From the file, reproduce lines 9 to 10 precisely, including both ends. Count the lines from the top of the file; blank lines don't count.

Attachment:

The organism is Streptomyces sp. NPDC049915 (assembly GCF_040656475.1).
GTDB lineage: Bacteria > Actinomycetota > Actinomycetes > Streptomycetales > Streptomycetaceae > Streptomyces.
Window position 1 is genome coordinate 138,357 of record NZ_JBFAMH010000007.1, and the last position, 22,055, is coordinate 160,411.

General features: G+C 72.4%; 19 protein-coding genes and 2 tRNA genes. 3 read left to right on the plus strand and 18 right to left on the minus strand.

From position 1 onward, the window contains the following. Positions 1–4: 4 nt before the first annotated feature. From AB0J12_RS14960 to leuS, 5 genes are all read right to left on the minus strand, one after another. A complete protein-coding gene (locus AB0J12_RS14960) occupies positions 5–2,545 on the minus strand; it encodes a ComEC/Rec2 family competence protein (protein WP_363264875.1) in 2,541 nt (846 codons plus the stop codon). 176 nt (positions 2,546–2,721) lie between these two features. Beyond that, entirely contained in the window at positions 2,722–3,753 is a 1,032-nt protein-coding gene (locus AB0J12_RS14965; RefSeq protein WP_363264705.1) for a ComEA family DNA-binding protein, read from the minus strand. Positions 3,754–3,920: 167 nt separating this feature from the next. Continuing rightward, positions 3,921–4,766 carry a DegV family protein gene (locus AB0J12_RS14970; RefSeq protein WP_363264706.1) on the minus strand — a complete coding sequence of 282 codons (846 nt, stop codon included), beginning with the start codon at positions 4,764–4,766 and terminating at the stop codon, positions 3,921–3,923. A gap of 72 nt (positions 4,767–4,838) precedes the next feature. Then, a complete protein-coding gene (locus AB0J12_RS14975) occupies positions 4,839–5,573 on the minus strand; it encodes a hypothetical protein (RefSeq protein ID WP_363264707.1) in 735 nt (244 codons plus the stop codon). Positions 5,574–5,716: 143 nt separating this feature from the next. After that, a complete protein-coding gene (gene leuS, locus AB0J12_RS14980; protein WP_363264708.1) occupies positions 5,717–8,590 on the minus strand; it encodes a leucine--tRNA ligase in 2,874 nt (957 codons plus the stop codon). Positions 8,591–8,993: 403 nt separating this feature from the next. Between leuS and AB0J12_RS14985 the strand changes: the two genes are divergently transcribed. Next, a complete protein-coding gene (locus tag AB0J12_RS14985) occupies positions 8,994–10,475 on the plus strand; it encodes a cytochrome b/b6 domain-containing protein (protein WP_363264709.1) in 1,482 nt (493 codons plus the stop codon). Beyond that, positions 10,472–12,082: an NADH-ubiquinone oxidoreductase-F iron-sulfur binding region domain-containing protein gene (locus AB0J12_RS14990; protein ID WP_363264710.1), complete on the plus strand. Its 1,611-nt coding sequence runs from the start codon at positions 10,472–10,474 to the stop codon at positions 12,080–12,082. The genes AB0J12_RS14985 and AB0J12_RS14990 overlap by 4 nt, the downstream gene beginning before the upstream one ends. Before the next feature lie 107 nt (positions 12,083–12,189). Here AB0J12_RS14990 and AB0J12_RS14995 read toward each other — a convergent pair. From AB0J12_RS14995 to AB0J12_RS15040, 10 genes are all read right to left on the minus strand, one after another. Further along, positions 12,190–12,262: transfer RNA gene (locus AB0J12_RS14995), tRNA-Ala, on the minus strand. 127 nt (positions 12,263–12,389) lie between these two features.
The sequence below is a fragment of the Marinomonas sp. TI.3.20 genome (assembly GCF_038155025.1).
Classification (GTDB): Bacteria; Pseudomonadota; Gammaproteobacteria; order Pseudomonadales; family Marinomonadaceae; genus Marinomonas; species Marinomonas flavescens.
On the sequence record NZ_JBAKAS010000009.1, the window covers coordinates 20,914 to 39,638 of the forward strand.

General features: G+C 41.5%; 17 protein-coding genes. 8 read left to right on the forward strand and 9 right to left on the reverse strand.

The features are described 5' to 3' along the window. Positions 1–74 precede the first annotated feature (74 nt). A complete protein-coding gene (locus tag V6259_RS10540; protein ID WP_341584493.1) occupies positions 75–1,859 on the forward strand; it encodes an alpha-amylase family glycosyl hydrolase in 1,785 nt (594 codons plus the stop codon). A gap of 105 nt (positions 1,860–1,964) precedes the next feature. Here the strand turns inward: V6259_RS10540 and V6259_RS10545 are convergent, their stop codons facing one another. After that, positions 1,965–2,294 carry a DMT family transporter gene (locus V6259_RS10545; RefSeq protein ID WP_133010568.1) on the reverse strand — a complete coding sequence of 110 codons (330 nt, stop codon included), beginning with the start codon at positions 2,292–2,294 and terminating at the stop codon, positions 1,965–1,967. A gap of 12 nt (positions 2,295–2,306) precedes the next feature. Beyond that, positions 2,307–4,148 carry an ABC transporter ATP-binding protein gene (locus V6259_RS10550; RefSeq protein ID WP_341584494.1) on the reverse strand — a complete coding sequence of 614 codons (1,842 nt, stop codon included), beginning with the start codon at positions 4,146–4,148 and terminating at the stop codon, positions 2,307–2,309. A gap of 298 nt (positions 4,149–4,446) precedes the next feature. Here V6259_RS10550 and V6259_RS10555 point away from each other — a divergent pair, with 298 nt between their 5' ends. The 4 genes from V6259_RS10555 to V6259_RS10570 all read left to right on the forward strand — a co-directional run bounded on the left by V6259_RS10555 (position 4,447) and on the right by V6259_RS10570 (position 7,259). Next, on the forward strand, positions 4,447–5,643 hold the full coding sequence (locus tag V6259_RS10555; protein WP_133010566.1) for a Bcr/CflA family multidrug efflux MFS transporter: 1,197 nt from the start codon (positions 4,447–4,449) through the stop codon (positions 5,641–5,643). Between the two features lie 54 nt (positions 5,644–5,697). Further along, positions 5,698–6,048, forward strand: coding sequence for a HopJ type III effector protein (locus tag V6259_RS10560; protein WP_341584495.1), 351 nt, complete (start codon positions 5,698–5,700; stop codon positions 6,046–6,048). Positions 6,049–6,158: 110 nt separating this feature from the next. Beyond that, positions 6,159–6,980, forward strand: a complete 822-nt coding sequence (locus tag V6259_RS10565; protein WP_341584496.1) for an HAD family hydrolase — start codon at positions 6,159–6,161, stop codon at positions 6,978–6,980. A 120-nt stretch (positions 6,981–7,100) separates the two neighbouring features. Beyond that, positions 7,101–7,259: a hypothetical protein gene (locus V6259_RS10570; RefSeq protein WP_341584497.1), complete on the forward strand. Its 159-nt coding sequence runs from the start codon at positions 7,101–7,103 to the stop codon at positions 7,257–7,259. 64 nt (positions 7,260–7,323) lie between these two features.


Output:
General features: G+C 41.5%; 17 protein-coding genes. 8 read left to right on the forward strand and 9 right to left on the reverse strand.

The features are described 5' to 3' along the window. Positions 1–74 precede the first annotated feature (74 nt). A complete protein-coding gene (locus tag V6259_RS10540; protein ID WP_341584493.1) occupies positions 75–1,859 on the forward strand; it encodes an alpha-amylase family glycosyl hydrolase in 1,785 nt (594 codons plus the stop codon). A gap of 105 nt (positions 1,860–1,964) precedes the next feature. Here the strand turns inward: V6259_RS10540 and V6259_RS10545 are convergent, their stop codons facing one another. After that, positions 1,965–2,294 carry a DMT family transporter gene (locus V6259_RS10545; RefSeq protein ID WP_133010568.1) on the reverse strand — a complete coding sequence of 110 codons (330 nt, stop codon included), beginning with the start codon at positions 2,292–2,294 and terminating at the stop codon, positions 1,965–1,967. A gap of 12 nt (positions 2,295–2,306) precedes the next feature. Beyond that, positions 2,307–4,148 carry an ABC transporter ATP-binding protein gene (locus V6259_RS10550; RefSeq protein ID WP_341584494.1) on the reverse strand — a complete coding sequence of 614 codons (1,842 nt, stop codon included), beginning with the start codon at positions 4,146–4,148 and terminating at the stop codon, positions 2,307–2,309. A gap of 298 nt (positions 4,149–4,446) precedes the next feature. Here V6259_RS10550 and V6259_RS10555 point away from each other — a divergent pair, with 298 nt between their 5' ends. The 4 genes from V6259_RS10555 to V6259_RS10570 all read left to right on the forward strand — a co-directional run bounded on the left by V6259_RS10555 (position 4,447) and on the right by V6259_RS10570 (position 7,259). Next, on the forward strand, positions 4,447–5,643 hold the full coding sequence (locus tag V6259_RS10555; protein WP_133010566.1) for a Bcr/CflA family multidrug efflux MFS transporter: 1,197 nt from the start codon (positions 4,447–4,449) through the stop codon (positions 5,641–5,643). Between the two features lie 54 nt (positions 5,644–5,697). Further along, positions 5,698–6,048, forward strand: coding sequence for a HopJ type III effector protein (locus tag V6259_RS10560; protein WP_341584495.1), 351 nt, complete (start codon positions 5,698–5,700; stop codon positions 6,046–6,048). Positions 6,049–6,158: 110 nt separating this feature from the next. Beyond that, positions 6,159–6,980, forward strand: a complete 822-nt coding sequence (locus tag V6259_RS10565; protein WP_341584496.1) for an HAD family hydrolase — start codon at positions 6,159–6,161, stop codon at positions 6,978–6,980. A 120-nt stretch (positions 6,981–7,100) separates the two neighbouring features. Beyond that, positions 7,101–7,259: a hypothetical protein gene (locus V6259_RS10570; RefSeq protein WP_341584497.1), complete on the forward strand. Its 159-nt coding sequence runs from the start codon at positions 7,101–7,103 to the stop codon at positions 7,257–7,259. 64 nt (positions 7,260–7,323) lie between these two features.